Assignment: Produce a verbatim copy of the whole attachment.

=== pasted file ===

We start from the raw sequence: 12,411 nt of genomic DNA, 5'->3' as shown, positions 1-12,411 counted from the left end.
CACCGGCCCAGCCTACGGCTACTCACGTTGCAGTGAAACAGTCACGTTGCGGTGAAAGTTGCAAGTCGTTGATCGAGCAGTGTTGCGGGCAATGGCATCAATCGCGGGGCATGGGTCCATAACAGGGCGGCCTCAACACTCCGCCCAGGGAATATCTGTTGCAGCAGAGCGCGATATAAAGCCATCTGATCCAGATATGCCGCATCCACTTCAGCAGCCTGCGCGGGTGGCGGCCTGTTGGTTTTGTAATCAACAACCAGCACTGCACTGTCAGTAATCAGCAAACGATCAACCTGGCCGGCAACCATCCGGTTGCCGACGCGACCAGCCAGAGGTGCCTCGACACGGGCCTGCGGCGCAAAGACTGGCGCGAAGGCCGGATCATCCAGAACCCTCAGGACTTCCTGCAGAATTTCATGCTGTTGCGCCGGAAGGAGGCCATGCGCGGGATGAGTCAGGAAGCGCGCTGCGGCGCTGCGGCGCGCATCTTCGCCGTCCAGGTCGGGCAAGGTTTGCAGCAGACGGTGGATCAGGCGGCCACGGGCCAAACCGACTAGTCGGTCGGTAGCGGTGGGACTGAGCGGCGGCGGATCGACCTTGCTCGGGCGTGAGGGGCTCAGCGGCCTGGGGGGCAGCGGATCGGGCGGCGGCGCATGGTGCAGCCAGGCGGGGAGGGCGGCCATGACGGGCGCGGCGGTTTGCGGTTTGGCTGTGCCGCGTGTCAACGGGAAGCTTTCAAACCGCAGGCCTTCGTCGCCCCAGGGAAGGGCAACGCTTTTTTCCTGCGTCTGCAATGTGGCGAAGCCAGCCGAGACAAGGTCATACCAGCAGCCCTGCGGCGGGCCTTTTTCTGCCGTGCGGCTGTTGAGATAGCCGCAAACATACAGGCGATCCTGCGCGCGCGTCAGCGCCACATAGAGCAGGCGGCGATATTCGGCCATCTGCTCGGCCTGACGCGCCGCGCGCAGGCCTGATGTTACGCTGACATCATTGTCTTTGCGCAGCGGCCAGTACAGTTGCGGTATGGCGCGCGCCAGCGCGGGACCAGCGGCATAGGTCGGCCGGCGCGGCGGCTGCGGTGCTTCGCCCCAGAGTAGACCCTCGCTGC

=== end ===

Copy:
We start from the raw sequence: 12,411 nt of genomic DNA, 5'->3' as shown, positions 1-12,411 counted from the left end.
CACCGGCCCAGCCTACGGCTACTCACGTTGCAGTGAAACAGTCACGTTGCGGTGAAAGTTGCAAGTCGTTGATCGAGCAGTGTTGCGGGCAATGGCATCAATCGCGGGGCATGGGTCCATAACAGGGCGGCCTCAACACTCCGCCCAGGGAATATCTGTTGCAGCAGAGCGCGATATAAAGCCATCTGATCCAGATATGCCGCATCCACTTCAGCAGCCTGCGCGGGTGGCGGCCTGTTGGTTTTGTAATCAACAACCAGCACTGCACTGTCAGTAATCAGCAAACGATCAACCTGGCCGGCAACCATCCGGTTGCCGACGCGACCAGCCAGAGGTGCCTCGACACGGGCCTGCGGCGCAAAGACTGGCGCGAAGGCCGGATCATCCAGAACCCTCAGGACTTCCTGCAGAATTTCATGCTGTTGCGCCGGAAGGAGGCCATGCGCGGGATGAGTCAGGAAGCGCGCTGCGGCGCTGCGGCGCGCATCTTCGCCGTCCAGGTCGGGCAAGGTTTGCAGCAGACGGTGGATCAGGCGGCCACGGGCCAAACCGACTAGTCGGTCGGTAGCGGTGGGACTGAGCGGCGGCGGATCGACCTTGCTCGGGCGTGAGGGGCTCAGCGGCCTGGGGGGCAGCGGATCGGGCGGCGGCGCATGGTGCAGCCAGGCGGGGAGGGCGGCCATGACGGGCGCGGCGGTTTGCGGTTTGGCTGTGCCGCGTGTCAACGGGAAGCTTTCAAACCGCAGGCCTTCGTCGCCCCAGGGAAGGGCAACGCTTTTTTCCTGCGTCTGCAATGTGGCGAAGCCAGCCGAGACAAGGTCATACCAGCAGCCCTGCGGCGGGCCTTTTTCTGCCGTGCGGCTGTTGAGATAGCCGCAAACATACAGGCGATCCTGCGCGCGCGTCAGCGCCACATAGAGCAGGCGGCGATATTCGGCCATCTGCTCGGCCTGACGCGCCGCGCGCAGGCCTGATGTTACGCTGACATCATTGTCTTTGCGCAGCGGCCAGTACAGTTGCGGTATGGCGCGCGCCAGCGCGGGACCAGCGGCATAGGTCGGCCGGCGCGGCGGCTGCGGTGCTTCGCCCCAGAGTAGACCCTCGCTGC